Now for the hard part


I took this photo one weekend before Christmas when climbing “Heather Hill” with Isaac and Bea. Heather Hill (as named by the children) is a little mound behind a neighbour’s house that gives you stunning views of Burg, Ben More and Loch Scridain in one direction and, in the other, a view of our house. It looks for all the world as if you could almost live in it – what with the glow of light from inside and the fact it has a roof, walls and windows. If you have lived on Mull for long enough, or watched your share of Grand Designs, you will know that, unfortunately, this is not the case.

Welcome to the inside.



The kitchen




The living space wp_20170101_13_14_24_pro






Downstairs bedroom and bathroom




You get the idea. There’s a long list: internal walls, insulation, wiring, plumbing, plasterboard, plastering, floor surfaces, and so on.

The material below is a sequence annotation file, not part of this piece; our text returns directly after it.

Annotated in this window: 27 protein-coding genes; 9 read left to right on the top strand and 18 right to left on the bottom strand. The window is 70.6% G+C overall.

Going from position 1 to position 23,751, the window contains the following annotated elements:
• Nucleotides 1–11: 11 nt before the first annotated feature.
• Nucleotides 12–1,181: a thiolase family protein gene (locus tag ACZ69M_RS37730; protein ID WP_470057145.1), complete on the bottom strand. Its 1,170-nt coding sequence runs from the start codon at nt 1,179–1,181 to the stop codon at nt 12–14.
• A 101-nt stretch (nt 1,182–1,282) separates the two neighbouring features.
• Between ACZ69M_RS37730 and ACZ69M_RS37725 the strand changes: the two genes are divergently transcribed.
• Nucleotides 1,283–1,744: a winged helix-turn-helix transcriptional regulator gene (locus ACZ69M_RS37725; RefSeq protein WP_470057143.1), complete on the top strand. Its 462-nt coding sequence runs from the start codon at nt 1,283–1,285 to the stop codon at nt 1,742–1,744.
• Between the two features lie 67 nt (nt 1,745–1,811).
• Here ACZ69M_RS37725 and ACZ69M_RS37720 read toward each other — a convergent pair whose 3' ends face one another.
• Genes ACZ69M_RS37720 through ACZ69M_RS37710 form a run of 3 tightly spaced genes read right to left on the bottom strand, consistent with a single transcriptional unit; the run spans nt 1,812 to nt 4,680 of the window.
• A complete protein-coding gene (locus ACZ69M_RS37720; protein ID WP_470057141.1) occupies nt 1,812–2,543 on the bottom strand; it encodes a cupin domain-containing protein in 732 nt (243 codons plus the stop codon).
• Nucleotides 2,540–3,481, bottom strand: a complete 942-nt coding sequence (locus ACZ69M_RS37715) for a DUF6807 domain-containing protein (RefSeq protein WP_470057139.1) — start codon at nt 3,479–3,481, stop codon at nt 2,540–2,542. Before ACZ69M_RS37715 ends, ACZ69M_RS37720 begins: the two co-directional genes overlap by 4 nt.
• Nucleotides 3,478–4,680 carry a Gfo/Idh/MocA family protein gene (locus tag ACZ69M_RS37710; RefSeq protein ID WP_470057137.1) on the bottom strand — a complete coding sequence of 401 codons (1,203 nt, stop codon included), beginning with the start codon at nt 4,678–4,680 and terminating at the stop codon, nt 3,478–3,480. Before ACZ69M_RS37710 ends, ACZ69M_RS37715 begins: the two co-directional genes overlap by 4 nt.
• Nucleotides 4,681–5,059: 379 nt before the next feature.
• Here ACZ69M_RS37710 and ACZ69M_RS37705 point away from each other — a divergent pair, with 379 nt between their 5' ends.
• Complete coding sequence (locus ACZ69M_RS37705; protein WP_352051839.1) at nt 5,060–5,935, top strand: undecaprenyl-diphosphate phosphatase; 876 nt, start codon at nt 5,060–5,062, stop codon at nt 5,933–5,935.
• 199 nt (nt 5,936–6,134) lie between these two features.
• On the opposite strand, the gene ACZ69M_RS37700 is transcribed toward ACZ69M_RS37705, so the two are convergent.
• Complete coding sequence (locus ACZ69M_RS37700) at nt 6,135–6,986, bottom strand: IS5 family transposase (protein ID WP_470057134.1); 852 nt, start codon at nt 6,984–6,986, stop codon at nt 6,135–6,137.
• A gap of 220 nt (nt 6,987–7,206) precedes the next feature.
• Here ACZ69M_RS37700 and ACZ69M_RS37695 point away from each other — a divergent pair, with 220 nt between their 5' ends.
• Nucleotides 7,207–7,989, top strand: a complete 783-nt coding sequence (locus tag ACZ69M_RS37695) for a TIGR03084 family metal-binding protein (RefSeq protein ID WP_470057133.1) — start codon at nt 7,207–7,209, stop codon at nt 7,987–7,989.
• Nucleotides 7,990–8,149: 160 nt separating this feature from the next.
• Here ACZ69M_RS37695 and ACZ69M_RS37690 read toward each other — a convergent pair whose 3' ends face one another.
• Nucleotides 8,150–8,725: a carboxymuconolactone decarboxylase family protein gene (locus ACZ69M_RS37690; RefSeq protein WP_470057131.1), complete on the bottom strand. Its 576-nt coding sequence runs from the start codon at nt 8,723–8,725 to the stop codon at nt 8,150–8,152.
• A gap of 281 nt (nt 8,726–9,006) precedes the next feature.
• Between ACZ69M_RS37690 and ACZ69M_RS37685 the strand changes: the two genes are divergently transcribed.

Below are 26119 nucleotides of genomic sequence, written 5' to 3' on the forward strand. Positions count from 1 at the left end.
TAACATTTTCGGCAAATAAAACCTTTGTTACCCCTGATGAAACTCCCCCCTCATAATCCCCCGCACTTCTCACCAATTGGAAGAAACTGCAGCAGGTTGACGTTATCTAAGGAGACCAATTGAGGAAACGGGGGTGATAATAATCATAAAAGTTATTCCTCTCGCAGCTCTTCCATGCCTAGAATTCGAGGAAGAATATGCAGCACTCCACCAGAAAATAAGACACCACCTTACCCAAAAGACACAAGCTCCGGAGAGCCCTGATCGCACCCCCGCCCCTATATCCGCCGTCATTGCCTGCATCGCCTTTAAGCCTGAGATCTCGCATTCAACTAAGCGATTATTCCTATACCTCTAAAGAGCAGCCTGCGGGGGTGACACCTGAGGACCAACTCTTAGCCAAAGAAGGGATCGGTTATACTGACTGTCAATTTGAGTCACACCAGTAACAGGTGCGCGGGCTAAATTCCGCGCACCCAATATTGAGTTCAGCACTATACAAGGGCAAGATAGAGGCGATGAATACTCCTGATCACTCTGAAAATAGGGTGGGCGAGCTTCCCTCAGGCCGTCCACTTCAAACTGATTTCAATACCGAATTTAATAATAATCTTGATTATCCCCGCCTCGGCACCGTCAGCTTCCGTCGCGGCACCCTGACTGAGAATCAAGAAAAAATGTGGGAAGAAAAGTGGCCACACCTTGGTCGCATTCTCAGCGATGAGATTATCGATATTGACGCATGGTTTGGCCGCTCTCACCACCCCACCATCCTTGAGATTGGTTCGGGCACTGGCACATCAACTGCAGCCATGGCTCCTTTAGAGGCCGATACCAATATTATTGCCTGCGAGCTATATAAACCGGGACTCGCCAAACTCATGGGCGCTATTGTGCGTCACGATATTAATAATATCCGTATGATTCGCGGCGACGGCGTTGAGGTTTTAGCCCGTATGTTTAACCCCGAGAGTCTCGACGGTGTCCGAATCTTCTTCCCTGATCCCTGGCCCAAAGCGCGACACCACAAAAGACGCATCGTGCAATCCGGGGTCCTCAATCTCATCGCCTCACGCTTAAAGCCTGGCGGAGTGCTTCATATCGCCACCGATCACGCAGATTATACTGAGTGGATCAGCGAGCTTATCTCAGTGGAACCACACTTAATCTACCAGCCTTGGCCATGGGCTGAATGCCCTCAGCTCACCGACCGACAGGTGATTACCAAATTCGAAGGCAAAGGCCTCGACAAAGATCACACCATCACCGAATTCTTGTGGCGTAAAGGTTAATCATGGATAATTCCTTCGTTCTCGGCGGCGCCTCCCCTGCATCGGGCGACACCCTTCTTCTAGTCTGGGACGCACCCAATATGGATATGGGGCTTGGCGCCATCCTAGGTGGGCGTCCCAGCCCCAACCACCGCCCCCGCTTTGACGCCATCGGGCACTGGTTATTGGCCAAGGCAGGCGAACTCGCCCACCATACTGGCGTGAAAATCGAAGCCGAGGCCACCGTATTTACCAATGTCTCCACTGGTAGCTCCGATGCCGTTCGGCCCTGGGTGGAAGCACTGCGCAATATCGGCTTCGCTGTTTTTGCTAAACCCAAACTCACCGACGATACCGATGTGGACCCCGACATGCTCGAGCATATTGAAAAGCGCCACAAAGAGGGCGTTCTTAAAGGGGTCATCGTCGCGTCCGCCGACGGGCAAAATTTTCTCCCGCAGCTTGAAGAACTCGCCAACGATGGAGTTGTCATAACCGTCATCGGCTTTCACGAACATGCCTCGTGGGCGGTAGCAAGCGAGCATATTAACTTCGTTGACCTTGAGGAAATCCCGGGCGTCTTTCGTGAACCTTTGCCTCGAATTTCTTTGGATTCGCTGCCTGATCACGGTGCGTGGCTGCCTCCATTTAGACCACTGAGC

There is also so much to do outside. Aside from finishing the cladding on the external walls, we have to dig trenches for electric cables, water pipes, drainage and sewage. There is a septic tank and Puraflo system to dig in; a rainwater collection system (including 3 x 10,000 litre tanks) and a grey water collection system to set up; an air-source heat pump and mechanical heat recovery system to install; there is landscaping to do.

It feels a daunting prospect, especially as there is another deadline, from the Croft House Grants people, of completion (including signing off by building regulations) by the end of June. There is also our impatience. Since November 1st we have had the luxury of living in the holiday cottage next door – proper showers, full-size bath, central heating, no mould and plenty of space. We have expanded to fill that space and it is hard to imagine how we are going to fold and squeeze ourselves back into the caravan at the beginning of April when the holiday letting season begins again. The children, now 11 and 13, keep on growing and I am not even sure that they will still fit.